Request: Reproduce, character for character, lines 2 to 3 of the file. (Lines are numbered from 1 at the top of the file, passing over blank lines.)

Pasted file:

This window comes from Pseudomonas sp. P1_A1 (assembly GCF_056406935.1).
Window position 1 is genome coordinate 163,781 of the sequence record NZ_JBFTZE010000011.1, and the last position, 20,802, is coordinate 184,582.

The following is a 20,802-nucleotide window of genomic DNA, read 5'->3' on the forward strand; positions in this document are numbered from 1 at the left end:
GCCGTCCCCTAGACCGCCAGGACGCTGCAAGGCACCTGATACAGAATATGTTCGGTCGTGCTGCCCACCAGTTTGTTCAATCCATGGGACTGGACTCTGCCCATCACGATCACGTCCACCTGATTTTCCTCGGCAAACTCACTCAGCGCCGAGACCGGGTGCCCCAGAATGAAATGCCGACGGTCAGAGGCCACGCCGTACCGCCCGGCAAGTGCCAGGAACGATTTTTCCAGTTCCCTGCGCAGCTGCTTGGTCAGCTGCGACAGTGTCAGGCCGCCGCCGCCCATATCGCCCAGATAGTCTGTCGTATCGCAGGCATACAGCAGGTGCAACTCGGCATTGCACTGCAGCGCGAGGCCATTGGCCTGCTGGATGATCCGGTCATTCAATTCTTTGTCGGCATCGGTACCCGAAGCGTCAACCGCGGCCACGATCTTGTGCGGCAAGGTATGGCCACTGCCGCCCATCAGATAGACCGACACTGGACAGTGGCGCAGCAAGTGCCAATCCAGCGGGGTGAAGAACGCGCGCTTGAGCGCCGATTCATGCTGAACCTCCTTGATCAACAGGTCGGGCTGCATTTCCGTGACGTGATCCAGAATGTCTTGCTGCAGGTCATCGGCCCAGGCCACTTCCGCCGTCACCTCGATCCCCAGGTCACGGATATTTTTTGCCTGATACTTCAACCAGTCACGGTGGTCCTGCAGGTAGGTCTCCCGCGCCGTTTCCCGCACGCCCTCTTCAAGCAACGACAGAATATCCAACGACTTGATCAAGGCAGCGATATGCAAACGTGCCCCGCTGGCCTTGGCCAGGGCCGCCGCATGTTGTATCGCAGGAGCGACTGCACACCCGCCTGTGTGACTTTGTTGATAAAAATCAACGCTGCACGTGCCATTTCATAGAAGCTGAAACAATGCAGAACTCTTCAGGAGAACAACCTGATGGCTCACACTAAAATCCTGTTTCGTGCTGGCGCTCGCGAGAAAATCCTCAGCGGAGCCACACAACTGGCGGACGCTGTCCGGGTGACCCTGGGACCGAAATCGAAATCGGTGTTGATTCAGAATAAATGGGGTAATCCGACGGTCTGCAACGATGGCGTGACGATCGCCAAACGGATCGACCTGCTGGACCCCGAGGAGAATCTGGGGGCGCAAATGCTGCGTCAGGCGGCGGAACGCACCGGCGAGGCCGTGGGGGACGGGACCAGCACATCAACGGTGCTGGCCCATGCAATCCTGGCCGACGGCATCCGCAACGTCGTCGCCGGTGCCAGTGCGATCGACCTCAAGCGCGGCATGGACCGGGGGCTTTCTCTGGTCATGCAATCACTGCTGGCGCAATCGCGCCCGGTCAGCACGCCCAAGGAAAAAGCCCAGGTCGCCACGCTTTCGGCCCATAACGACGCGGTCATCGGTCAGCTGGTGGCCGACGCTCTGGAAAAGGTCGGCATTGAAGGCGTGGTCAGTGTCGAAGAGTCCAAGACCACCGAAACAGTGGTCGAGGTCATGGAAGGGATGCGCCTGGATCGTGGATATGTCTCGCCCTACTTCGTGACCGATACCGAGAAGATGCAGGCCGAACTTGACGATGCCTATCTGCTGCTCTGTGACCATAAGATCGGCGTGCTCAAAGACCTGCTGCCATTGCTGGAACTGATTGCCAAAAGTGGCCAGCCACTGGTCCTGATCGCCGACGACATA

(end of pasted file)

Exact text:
Window position 1 is genome coordinate 163,781 of the sequence record NZ_JBFTZE010000011.1, and the last position, 20,802, is coordinate 184,582.

The following is a 20,802-nucleotide window of genomic DNA, read 5'->3' on the forward strand; positions in this document are numbered from 1 at the left end: